Another advantageous feature of our invention resides in the provision of externally controllable means for partly or completely blocking the flow of the working fluid through the applicator. With a multitier channel structure as discussed above, such blocking means may comprise at least one shutter movable along a tier for selectively obstructing part of its channel branches, thereby limiting the effective width of the discharge slot constituting the applicator outlet. Another type of flow-blocking member usable with our improved applicator comprises a rod movable in an enlarged lodgment of the flow path that is separated from the intermediate space which contains the aforedescribed gear pump, this rod extending parallel to the axes of the pump cylinders and thus to the discharge slot. Such a rod could also be used for a partial blockage or throttling of the overall flow by being externally threaded or otherwise peripherally grooved, thereby enabling some of the fluid to traverse the lodgment obstructed by it. With or without such a grooved periphery, the rod is advantageously designed as an open-ended tube with one or more apertures facing in the upstream direction of the flow path for carrying off excessive working fluid.
In all instances we may replace the throughgoing discharge slot by a planar array of closely juxtaposed nozzle orifices designed to distribute dyestuff or other working fluid on the substrate along discrete zones rather than in a continuous layer.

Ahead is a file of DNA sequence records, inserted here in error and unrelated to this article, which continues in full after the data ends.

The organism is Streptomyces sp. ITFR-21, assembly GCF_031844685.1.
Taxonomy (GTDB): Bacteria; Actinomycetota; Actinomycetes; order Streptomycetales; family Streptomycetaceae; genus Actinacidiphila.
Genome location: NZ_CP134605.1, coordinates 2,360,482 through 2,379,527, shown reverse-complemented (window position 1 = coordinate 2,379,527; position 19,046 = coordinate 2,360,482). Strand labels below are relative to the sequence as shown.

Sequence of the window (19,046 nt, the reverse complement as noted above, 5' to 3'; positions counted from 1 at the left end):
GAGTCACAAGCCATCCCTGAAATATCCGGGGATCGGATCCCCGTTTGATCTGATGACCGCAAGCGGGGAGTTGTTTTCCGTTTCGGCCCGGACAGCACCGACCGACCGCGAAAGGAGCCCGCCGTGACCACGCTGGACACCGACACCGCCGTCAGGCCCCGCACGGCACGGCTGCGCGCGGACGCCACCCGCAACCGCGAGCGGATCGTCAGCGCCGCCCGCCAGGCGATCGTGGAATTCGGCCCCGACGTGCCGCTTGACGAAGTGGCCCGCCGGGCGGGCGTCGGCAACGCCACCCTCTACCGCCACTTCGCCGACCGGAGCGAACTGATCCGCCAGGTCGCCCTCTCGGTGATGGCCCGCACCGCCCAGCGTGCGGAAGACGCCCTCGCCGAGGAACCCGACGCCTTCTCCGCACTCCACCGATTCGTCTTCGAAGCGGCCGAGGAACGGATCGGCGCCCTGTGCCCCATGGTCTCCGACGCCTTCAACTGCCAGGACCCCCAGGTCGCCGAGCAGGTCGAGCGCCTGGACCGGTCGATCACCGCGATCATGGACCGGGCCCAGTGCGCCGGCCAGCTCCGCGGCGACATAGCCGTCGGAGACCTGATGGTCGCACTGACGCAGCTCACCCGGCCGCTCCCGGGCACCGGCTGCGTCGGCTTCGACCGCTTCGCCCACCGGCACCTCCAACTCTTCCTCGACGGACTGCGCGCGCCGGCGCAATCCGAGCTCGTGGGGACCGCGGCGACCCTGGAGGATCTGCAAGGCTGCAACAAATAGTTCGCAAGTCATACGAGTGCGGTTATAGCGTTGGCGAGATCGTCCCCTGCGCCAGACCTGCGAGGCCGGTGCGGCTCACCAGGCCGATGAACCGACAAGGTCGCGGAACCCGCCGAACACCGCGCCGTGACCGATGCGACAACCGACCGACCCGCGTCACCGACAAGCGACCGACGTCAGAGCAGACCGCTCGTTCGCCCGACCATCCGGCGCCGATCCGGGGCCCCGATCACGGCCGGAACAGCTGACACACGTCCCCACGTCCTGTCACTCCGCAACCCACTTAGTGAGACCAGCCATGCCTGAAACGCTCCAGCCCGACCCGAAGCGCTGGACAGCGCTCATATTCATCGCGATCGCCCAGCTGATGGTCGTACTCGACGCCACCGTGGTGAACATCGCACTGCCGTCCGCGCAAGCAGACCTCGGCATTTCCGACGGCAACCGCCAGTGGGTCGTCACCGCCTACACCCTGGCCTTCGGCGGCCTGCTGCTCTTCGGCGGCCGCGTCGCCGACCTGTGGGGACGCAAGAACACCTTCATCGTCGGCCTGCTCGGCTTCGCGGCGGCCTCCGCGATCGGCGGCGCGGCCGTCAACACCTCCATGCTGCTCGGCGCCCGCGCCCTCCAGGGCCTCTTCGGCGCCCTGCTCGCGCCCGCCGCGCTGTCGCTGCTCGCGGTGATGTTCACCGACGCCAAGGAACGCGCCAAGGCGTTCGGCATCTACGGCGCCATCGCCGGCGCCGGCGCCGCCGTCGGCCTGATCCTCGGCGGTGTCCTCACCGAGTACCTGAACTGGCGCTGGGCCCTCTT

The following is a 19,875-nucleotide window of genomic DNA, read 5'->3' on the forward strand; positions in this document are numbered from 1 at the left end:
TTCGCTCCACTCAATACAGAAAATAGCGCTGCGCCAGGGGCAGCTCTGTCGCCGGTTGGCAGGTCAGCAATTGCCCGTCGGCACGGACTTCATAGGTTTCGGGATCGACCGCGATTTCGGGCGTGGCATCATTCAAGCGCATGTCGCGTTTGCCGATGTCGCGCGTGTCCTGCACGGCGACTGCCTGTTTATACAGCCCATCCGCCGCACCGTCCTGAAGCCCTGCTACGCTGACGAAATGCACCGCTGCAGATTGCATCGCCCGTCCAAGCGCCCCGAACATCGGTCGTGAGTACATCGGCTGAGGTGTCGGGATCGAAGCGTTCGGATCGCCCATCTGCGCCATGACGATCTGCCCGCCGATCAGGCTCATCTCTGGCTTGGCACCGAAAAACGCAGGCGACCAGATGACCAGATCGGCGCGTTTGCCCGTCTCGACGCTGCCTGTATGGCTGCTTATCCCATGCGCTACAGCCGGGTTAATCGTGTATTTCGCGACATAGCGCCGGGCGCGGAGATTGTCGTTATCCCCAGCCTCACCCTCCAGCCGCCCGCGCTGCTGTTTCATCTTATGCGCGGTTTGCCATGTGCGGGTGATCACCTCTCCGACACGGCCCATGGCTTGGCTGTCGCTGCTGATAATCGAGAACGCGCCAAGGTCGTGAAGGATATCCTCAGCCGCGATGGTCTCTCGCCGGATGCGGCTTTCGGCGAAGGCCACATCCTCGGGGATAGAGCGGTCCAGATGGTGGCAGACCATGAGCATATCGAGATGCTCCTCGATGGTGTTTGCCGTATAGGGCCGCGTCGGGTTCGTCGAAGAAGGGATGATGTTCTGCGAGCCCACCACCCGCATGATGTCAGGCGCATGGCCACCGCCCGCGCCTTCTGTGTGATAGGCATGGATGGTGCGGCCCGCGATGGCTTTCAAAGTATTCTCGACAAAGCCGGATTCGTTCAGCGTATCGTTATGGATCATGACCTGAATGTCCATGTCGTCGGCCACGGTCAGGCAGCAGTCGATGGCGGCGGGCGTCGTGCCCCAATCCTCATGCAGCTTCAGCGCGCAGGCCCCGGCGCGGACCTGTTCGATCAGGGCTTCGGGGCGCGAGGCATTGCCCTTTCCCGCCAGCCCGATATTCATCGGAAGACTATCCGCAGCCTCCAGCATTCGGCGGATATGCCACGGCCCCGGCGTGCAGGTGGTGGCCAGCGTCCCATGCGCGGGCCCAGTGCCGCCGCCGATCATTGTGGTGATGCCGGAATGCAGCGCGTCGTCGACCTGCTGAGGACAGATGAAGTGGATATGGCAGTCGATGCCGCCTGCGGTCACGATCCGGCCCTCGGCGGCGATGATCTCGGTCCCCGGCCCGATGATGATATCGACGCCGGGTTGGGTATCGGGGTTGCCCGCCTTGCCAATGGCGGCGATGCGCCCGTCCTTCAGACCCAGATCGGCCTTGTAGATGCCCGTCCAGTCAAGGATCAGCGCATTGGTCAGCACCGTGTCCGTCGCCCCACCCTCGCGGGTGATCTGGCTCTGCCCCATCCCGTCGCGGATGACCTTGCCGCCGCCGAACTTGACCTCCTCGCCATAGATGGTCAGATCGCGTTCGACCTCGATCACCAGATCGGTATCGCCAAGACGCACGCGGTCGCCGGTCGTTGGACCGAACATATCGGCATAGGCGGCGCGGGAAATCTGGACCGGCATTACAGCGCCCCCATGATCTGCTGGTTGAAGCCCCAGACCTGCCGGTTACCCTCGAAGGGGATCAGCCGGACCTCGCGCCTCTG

With a discharge slot bounded by two halves of a split housing, such an array can be formed by parallel ribs on one or both slot walls; in the case of a unitary housing we may provide its discharge slot with a corrugated or otherwise ribbed insert to form these orifices.
The above and other features of our invention will now be described in detail with reference to the accompanying drawing in which:
FIG. 1 is a face view, with parts broken away, of an applicator body provided with a branched channel system according to our invention;
FIG. 2 is a sectional elevational view of a modified applicator body comprising a stack of slabs;
FIG. 3 is a cross-sectional view of a cylindrical applicator according to our invention;
FIG. 4 is a cross-sectional view of the body of another such applicator provided with a gear pump;
FIGS. 5 and 6 are views similar to that of FIG. 2, illustrating the stack-type applicator along with two types of wipers;